NatureBig BendThe Wild Frontier of Texas is a largely engaging and entertaining episode of PBS’ long-running wildlife series.  The episode’s story is simple, straight forward, and as a result accessible for any viewer.  What’s more, save for a couple of moments requiring some viewer discretion, it is a presentation that audiences of all ages will enjoy.  The cinematography that is exhibited throughout the nearly hour-long episode is impressive in its own right, too.  That is even with what feels like an over use of high speed lens work.  Keeping all of this in mind, the average price point for the episode’s DVD presentation proves to be its own positive.  Its average price point is $20.99, but most major retailers list it for far less than that price.  That means it will not break any viewer’s budget.  Each item examined here is important in its own way to the whole of the episode in its new home release.  All things considered, they make the episode another welcome entry in what is one of PBS’ prime series.  Nature: Big BendThe Wild  Frontier of Texas is available now.

More information on this and other episodes of Naure is available online at:

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To keep up with the latest entertainment reviews and news, go online to https://www.facebook.com/philspicks and “Like” it.  Fans can always keep up with the latest entertainment reviews and news in the Phil’s Picks blog at https://philspicks.wordpress.com.

‘NOVA: Looking For Life On Mars’ Will Leave Viewers Looking Excitedly To The Future Of Space Travel

Courtesy: PBS/PBS Distribution/WGBH

NASA has made a lot of headlines in recent weeks thanks to its latest mission to Mars.  The agency’s Perseverance rover and its companion “helicopter,” Ingenuity have kept the agency in the news as they search for any signs of past life on the “Red Planet.”  While the machines’ main goal is to find any evidence of ancient life, that search is just part of their mission.  As is pointed out in PBS’ brand new DVD, NOVA: Looking for Life on Mars, NASA officials are hoping to eventually return that evidence to Earth with yet another mission to Mars when and if it is discovered.  The new DVD in question was released Tuesday, less than three months after the then latest episode of NOVA made its initial airing is another interesting episode of PBS’ long-running science-based series.  The noted story of Perseverance’s mission is at the heart of the episode, and it is a good   starting point for the program.  It will be discussed shortly.  The interviews that are featured within the bigger story add their own interest to the presentation.  They will be discussed a little later.  The program’s collective editing and pacing round out its most important elements.  They will also be discussed later.  Each item noted here is important in its own way to the presentation of NOVA: Looking for Life on Mars.  All things considered, they make this latest episode of NOVA another engaging and entertaining edition of PBS’ hit science-based series.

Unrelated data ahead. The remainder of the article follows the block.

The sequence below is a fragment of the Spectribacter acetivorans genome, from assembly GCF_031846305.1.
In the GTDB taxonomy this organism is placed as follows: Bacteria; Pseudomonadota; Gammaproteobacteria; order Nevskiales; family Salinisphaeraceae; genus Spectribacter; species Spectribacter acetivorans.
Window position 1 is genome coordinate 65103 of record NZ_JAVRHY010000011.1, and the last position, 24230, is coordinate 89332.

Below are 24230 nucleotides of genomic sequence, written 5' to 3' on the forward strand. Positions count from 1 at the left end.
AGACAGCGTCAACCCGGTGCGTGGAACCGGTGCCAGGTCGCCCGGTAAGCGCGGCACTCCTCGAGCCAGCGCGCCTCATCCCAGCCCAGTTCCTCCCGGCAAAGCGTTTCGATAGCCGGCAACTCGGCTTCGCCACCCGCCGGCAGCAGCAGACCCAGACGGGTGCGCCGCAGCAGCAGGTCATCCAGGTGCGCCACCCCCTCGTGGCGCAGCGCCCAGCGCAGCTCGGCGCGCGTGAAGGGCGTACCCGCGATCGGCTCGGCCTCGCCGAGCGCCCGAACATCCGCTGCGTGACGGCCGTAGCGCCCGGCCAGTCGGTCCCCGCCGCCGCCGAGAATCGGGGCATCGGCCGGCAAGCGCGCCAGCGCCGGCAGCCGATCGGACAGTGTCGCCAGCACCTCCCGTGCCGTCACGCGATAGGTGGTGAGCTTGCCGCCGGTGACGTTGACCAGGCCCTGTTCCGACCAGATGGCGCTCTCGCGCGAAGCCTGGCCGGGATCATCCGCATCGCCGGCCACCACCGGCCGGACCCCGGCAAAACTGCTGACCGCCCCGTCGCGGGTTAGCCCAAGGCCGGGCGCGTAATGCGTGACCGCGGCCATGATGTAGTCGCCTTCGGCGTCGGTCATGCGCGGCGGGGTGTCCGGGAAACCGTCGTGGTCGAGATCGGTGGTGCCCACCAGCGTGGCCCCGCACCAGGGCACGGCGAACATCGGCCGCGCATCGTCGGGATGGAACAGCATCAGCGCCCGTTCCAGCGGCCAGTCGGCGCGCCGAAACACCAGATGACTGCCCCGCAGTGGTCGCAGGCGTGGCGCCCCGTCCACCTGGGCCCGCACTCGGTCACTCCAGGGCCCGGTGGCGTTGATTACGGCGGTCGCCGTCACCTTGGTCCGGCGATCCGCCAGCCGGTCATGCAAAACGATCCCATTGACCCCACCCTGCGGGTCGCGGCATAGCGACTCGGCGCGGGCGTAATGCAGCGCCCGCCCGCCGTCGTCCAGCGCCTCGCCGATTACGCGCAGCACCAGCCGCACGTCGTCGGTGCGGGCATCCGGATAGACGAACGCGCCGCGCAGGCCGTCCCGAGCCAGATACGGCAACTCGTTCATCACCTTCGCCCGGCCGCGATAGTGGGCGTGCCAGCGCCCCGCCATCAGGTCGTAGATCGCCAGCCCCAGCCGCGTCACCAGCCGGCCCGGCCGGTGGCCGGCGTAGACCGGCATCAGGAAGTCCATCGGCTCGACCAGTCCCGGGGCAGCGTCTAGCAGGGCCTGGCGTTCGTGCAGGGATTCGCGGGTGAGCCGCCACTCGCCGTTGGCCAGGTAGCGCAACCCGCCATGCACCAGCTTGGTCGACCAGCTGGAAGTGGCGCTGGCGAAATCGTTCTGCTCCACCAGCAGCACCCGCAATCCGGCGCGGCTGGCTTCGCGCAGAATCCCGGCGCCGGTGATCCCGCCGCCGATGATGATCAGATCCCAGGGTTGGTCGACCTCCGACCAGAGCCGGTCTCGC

PBS’ newly released DVD presentation of NOVA: Looking for Life on Mars will appeal widely to NOVA’s longtime science-based series and to anyone with any interest in space science and even science fiction.  The episode’s appeal comes primarily through the episode’s central story.  Audiences will be interested to learn that the episode’s story is about more than just finding signs of ancient life on Mars, but about looking for ways in which life on Earth can survive on Mars.  The story opens with Perseverance’s landing on Mars back in February following months and years of preparation.  From there, the story turns to Perseverance’s mission, which is to find any traces of ancient microbial life on Mars.  It is pointed out (thankfully) that there is no expectation of finding any signs of more humanoid (*intelligent*) life.  That keeps the episode’s story fully grounded.  Audiences will be interested to learn as the episode progresses, that Mars did in fact once have water.  What’s more it is also revealed that the main components needed for life (CHNOPS – Carbon, Hydrogen, Nitrogen, Oxygen, Phosphorus, and Sulfur) were all eventually found in Mars’ soil by Pereverance’s equipment, too.  As the program continues, it is revealed that gathering samples from Mars’ surface is only part of NASA’s latest mission to Earth’s “sister planet.”  One interviewee reveals that NASA also plans to send a rocket to Mars to retrieve the samples collected by Perseverance and then return them to Earth.  That is certain to be an interesting mission in itself.  This and other interviews incorporated into the program will be addressed shortly.  Getting back onto the topic at hand, along with finding evidence of life on Mars, NASA is also researching how to sustain human life on Mars.  This leads to the discussion on ways to convert Mars’ carbon dioxide rich atmosphere into breathable oxygen.  Filtration company Lydall is working with NASA on that project, and even placed a filter on Perseverance.  That discussion in itself adds even more engagement and entertainment to the story.  The whole story rounds out with a discussion on how the Perseverance program started and where it is going today.  All things considered, the story ensures viewers’ engagement and entertainment, in turn creating a solid foundation for the episode’s presentation.